How Australian supermarkets can acquire consumers using insights from location data
With just four grocery brands accounting for an estimated 90.8% of the Australian supermarket industry, it’s safe to say that competition for getting customers is fierce. With an expected growth of 2.5% over the next few years, expected to bring total industry revenues in the country to around $90 billion, there’s a lot at stake. The relatively recent appearance and growing popularity of German-owned discount-focused chain ALDI has forced the remaining three market leaders — Woolworths, Coles and IGA — to take even the tiniest customer trends into account.
Location insights today have become necessary to add the geographical dimension to consumer trends and patterns. Making sense of location data to derive actionable consumer insights at scale and then reaching consumer in real-time is the smartest way to drive their marketing strategies and business operations. The real-time insights generated from the data and its analytics help brands get closer to its consumers by aligning their needs to match consumer behavior at the most relevant time and place.
Near recently conducted a study using mobile location data in Australia’s two largest cities — Sydney and Melbourne — for the three largest grocery chains*. Not included in this study is data from ALDI, as it currently holds a relatively small market share. The study was done in 3 locations per city- Darlinghurst, Double Bay and Bondi Junction in Sydney and Toorak Road, South Yarra and Prahran in Melbourne.
In terms of overall population size, Sydney (4.84 million) and Melbourne (4.44 million) are fairly similar. However, footfall seen via mobile data in Sydney (73%) dwarfed that of Melbourne (27%) across supermarkets. This definitely indicates higher number of users active on mobile in Sydney within the supermarkets.
Supermarket traffic in Melbourne was predominantly composed of 16-24 year olds and those over 36, while the 25-35 demographic was dominant in Sydney. In both cities, shoppers greatly favored the use of iOS devices over Android.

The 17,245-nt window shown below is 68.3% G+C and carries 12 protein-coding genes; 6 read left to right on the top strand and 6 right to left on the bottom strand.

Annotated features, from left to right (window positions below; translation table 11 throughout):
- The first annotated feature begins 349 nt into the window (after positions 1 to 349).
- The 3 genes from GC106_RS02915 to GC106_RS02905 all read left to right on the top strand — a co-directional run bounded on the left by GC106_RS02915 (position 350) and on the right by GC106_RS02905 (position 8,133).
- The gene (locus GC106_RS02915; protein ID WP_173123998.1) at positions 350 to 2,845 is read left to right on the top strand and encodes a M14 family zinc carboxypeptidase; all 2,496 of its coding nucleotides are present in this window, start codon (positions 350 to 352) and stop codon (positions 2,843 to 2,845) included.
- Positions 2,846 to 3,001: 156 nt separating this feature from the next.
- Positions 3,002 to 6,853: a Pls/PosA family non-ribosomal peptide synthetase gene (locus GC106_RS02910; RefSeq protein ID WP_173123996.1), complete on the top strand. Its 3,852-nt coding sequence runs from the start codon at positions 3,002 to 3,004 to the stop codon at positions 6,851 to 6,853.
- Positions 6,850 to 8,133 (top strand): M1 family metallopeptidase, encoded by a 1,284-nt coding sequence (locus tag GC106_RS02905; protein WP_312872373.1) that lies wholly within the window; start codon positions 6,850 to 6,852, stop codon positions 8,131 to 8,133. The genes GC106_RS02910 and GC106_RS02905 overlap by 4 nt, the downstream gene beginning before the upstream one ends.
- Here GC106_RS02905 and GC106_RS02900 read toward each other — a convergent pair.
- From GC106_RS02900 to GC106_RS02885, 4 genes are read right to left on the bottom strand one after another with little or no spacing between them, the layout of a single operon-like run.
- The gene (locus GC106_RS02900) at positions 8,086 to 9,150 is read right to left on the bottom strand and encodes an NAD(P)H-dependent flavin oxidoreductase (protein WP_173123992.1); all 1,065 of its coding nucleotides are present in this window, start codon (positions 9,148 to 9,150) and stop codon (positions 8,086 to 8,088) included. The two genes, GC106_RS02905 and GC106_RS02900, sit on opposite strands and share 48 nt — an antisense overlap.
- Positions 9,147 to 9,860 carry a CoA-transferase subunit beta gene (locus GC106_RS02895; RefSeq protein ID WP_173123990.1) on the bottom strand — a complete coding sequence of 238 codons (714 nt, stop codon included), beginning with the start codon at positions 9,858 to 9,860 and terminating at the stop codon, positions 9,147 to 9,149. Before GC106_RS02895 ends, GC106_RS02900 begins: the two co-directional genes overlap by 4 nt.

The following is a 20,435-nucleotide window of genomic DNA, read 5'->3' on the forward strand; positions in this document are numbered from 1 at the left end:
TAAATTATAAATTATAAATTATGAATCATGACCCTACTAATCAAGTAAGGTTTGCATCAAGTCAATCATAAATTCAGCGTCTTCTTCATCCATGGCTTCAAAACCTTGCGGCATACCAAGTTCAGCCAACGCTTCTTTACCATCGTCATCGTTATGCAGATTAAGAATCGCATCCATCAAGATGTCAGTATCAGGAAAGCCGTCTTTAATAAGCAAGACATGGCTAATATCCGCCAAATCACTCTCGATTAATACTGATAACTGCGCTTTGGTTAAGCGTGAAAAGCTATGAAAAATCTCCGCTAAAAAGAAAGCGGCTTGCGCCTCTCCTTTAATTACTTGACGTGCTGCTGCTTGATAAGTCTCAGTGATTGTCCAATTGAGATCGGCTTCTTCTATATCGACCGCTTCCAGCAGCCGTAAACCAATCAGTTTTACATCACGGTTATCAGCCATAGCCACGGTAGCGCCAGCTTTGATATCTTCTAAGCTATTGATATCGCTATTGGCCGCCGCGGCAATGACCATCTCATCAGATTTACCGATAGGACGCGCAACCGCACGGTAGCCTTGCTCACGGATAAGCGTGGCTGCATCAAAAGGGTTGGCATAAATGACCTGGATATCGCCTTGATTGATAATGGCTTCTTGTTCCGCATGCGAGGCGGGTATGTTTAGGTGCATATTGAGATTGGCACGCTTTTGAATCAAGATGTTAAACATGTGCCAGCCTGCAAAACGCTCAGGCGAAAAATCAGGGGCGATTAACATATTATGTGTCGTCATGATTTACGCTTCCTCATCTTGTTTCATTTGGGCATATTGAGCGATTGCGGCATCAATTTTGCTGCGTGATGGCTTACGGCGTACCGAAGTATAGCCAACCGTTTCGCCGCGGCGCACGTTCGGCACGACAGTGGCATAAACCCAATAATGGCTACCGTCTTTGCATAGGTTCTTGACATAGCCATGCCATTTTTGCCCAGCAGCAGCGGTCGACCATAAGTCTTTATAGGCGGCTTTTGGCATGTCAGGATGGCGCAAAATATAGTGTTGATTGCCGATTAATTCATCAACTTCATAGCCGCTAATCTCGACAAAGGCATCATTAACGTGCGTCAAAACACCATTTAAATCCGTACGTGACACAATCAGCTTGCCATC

IGA supermarkets had the greatest percentage of footfall traffic seen via mobile data in both cities, accounting for well over 40% of total footfall in each. Coles was strongly favored in Sydney, while Woolworths proved to be more popular in Melbourne.
Peak shopping times also varied strongly between the two cities, with Saturday afternoons and early evenings being the most popular for shoppers in Melbourne. In Sydney, however, shoppers were frequently seen on Monday during early evenings.
In both cities, the majority of shoppers were males. In Sydney, male shoppers generated 64% of foot traffic, while Melbourne saw men accounting for 70% of visits.
While that general trend for gender distribution holds across all three chains, some notable variation exists. In Sydney, for instance, upwards of 72% of all Coles shoppers were male. At the same time, male IGA shoppers account for only 59% of footfall, providing the highest percentage of female visits at 41%.
In Melbourne, however, males make up 76% of IGA footfall. Coles had the highest percentage of female visitors in the city (36%), although Woolworths wasn’t far behind (32%). Interestingly the male-to-female ratio at Woolworths was effectively identical in both cities.
Apple’s iOS has been on the rise in Australia, growing from a 35% market share in 2014 to 42% in 2015. One might expect that this overall percentage would hold in terms of supermarket footfall traffic, but it doesn’t. In fact, in terms of popularity among supermarket shoppers, iOS devices are dominating their Android competitors in both cities.
Roughly 60% of smartphone users at supermarkets in Sydney were iOS users, and an astonishing 66% of shoppers in Melbourne used iOS devices. Woolworths in both cities saw iOS rates over 65%.
Android devices held only a narrow majority in a single location — Coles stores in Sydney — and even then with a relatively small lead of 52%. By contrast, 71% of smartphone users observed in Melbourne’s IGA chain were iOS users.
The shoppers were found on gaming and social apps, with music apps also widely represented.
With location data accessible at scale, store wise insights can be used by brands to make decisions that could lift sales. For example, the age and gender insights could be crucial to decide the merchandising mix at store level.
If IGA is seen to have active in-store mobile users, it is a great opportunity for the brand to target consumers over mobile. Coles and Woolworths may need to look at targeting their audiences outside their stores, since their ‘moment of receptivity’ is clearly before they enter the store. This study, though limited in the number of stores and cities it covers, is very effective in showcasing the potential location data has for brands.
From the perspective of a footfall-dependent business, this study provides vital insights about reaching the target consumers in the two studied cities. Brands could use this data and analytics across their own and competitor stores to know the kind of consumers walking in to each store, and decide their merchandising, their business marketing, strategies and operations. In-store engagement can also be planned effectively if the brands know the preferences of their consumers. With the competition growing fierce by the day, using data for intelligent business decisions will make all the difference.
As Published in B&T
*The research conducted by Near included analysis of IGA, Coles and Woolworths in Sydney and Melbourne only. Therefore, the trends may differ in other Australian cities for the stores. The study analysed the location data to understand the consumer behaviour in and around these stores for the month of October 2015.